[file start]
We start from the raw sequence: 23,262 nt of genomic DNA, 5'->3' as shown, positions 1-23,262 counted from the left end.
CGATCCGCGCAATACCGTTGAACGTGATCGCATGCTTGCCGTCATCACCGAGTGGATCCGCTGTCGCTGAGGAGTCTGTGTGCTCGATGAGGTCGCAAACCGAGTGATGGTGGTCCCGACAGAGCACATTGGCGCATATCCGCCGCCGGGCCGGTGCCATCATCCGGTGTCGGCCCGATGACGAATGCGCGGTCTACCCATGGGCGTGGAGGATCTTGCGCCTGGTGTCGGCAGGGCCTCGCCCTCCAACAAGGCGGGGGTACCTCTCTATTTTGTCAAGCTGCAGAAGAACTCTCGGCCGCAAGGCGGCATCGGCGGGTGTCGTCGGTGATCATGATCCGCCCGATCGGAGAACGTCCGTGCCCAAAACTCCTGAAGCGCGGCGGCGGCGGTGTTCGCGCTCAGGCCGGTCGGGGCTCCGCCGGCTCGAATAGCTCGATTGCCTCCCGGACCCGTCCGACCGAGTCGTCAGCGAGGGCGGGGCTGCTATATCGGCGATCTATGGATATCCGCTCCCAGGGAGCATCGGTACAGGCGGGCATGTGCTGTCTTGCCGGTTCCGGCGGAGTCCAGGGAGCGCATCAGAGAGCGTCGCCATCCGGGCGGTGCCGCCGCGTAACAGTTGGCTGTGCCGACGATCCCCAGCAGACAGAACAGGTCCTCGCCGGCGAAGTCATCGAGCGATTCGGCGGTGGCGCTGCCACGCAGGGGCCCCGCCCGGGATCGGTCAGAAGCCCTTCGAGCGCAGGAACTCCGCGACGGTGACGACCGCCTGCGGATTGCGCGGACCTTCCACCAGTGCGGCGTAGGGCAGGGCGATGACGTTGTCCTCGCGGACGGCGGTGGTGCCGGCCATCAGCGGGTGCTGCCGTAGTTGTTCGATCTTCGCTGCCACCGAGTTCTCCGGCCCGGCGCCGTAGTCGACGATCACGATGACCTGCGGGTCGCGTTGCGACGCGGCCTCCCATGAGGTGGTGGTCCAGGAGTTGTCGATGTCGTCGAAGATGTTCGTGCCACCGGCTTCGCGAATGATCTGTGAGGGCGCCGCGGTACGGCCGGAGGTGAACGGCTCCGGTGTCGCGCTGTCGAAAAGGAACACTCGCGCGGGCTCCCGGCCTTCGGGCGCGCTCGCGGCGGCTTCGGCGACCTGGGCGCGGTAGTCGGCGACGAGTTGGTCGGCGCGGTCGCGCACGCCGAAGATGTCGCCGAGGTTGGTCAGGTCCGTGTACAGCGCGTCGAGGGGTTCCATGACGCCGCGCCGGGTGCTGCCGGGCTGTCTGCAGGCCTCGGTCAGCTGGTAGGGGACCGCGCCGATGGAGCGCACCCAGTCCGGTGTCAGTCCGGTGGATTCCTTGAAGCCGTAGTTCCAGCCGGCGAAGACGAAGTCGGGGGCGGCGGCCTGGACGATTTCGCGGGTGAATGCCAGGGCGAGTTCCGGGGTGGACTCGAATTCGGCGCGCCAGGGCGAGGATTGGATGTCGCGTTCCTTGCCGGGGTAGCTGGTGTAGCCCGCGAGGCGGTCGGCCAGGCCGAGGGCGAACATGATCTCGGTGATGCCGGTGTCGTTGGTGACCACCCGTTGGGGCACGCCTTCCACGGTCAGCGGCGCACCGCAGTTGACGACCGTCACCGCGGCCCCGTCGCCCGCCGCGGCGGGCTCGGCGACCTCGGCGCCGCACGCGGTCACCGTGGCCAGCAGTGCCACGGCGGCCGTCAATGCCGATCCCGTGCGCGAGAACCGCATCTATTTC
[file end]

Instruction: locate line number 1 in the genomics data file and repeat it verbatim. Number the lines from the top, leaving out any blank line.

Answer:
We start from the raw sequence: 23,262 nt of genomic DNA, 5'->3' as shown, positions 1-23,262 counted from the left end.